Bruins Show How a Tight-Knit Team Should Respond to a Physical Challenge in Win Over Sabres

Bruins Show How a Tight-Knit Team Should Respond to a Physical Challenge in Win Over SabresThe Bruins knew it was coming. Despite the protestations from the Sabres that the points were more important than revenge and the league's warnings to both teams, the Bruins knew there would be some physical challenges they would have to face when they went into Buffalo on Wednesday.

But the difference between the Bruins and the Sabres was that Boston also knew how to respond in such situations.

The Sabres had to do something to redeem themselves for their embarrassing lack of response to Milan Lucic's hit on Ryan Miller in Boston back on Nov. 12. Paul Gaustad, who was on the ice when that incident occurred and did nothing at the time, did his best to atone for that failure by challenging Lucic the first time they were on the ice together in the rematch.

They dropped the gloves 1:23 into the opening period, and Lucic promptly dropped Gaustad to the ice about 30 seconds later. Still, credit has to go to Gaustad for finally standing up for his team, even if it came 11 days too late.

But later in that first period, the Bruins showed Gaustad and the Sabres the way it really should be done. When Gaustad took a run at Brad Marchand, Adam McQuaid led the charge as every Bruin on the ice immediately came to Marchand's defense. McQuaid rained down some punches on Gaustad in the main scrum, while captain Zdeno Chara separated from the pack and traded punches with an overmatched Robyn Regehr.

"You have to give Gaustad credit," Chara said. "He's a stand-up guy. He did a good job for his team, but also Looch did what he does and we move on. Everything that was happening afterwards was just a reaction from plays on the ice. I don't think that was anything to do with what was happening in previous games. It was a great hockey game, physical and a lot of chances and a lot of big saves."

Tim Thomas made all the saves he needed to make, including stopping all five Sabres attempts in the shootout as the Bruins rallied for a 4-3 win. Unlike the Buffalo netminders, Thomas never had to worry about whether his teammates had his back. Andrew Ference proved that in the second period when he tangled with Drew Stafford after the Buffalo forward crashed the crease a little too aggressively.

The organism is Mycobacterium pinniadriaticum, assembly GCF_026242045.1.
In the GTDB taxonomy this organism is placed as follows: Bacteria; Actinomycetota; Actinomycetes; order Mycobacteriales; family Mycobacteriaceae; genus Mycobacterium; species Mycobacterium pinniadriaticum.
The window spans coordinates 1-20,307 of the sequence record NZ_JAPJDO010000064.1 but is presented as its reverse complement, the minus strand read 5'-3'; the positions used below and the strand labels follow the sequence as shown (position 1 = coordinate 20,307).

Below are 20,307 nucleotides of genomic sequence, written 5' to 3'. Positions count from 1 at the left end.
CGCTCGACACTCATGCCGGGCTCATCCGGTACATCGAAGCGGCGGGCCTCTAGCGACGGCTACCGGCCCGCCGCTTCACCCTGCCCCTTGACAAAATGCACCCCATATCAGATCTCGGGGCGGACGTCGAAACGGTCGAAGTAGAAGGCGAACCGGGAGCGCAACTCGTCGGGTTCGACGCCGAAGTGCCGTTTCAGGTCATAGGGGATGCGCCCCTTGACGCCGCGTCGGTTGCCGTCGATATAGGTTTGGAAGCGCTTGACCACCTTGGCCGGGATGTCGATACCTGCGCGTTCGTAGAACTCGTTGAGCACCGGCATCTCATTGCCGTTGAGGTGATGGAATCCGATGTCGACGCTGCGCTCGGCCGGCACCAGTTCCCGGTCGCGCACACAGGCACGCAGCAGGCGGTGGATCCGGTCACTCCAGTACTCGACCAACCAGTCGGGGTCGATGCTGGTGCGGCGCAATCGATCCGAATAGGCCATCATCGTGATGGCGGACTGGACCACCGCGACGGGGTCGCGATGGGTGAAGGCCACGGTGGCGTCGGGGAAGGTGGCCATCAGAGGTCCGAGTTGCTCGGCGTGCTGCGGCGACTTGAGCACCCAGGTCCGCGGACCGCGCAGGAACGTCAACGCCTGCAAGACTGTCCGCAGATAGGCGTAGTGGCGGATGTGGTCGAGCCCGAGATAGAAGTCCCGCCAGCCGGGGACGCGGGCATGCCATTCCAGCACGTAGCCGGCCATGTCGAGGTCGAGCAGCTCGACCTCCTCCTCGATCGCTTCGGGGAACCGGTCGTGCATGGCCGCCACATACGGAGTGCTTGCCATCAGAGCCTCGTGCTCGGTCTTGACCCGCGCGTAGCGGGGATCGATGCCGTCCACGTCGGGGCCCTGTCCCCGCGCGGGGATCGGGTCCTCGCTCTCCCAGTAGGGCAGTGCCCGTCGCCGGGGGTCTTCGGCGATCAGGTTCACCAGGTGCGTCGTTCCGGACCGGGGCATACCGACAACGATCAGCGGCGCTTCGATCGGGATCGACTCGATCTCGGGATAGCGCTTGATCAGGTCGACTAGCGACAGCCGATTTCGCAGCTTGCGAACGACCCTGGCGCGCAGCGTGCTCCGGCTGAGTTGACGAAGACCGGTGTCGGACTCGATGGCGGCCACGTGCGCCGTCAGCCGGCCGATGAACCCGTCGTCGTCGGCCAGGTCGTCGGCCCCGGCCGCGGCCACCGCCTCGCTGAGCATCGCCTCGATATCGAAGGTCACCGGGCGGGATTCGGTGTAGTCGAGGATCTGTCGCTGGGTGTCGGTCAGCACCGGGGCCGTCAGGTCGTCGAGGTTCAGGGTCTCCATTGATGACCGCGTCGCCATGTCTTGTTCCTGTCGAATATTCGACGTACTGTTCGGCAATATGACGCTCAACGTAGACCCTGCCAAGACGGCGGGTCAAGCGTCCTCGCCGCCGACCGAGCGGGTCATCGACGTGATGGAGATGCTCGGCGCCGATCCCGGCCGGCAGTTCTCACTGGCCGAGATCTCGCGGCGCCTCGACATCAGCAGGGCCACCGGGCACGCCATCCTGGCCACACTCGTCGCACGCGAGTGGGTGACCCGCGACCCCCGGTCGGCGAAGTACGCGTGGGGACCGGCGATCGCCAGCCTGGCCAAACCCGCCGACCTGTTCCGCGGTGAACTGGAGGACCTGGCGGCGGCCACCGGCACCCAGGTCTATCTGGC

"Unbelievable, a lot of emotion in the first period," Bruins resident tough guy Shawn Thornton said. "I think we're built a certain way and I think we proved it again. I think a lot of guys stepped up. I mean I didn't have to do it and there were three or four fights. Andy [Ference] did a great job, standing his ground there when they bumped Timmy and let them know that wouldn't be allowed. Obvious Zee, Looch, Quaider, that's how we're built. We're pretty team tough and we're a tight group. Once we settled our emotions down and started playing our game I think things went really well."

The Bruins did fall behind 2-0 in the first. Despite winning the fights, the Bruins' lack of discipline and some very marginal penalty calls combined to help the Sabres score twice on the power play. That changed in the second when Boston got the only three power-play chances and converted one, then Chara tied the game with another power-play strike in the third.

"I thought we played well from the second period on," Bruins coach Claude Julien said. "In the first period, a lot of stuff happened. I thought we had some real tough calls go against us, but we regained our composure in the second and got rid of that frustration and just focused on our game. One period at a time we kept coming back and that's what we talked about, winning the next two periods. And if we won the next two periods we were going to get ourselves a win or at least go into overtime and that's exactly what happened."

Benoit Pouliot's night was a microcosm of the team's overall effort. He was guilty of an elbowing penalty early in the first, but made up for that by scoring the only goal in the shootout to win the game.

"It was tough, we were in the box almost the whole first [period]," Pouliot said. "It felt like they maybe targeted us a bit more, but we came back. We played hard and never quit. The thing with this team that's awesome is we never quit, everyone's got each other's back and we came back at the end."

The rally pushed Boston's win streak to 10 games and put the Bruins back atop the Northeast Division. But they know the challenges are only going to get harder from here.

"It's going to keep getting tougher and tougher," Julien said. "Every team wants to break that streak and every team wants to play their best. Now they have two reasons to want to beat us, whether it's because we're Stanley Cup champions or whether it's because we're on a 10-game win streak. So we've got to expect the best out of every team, and for us it's about trying to stay on top of our game. The more you win the harder that gets. You don't want to get complacent and you don't want to get comfortable, so we've just got to keep grinding it out."

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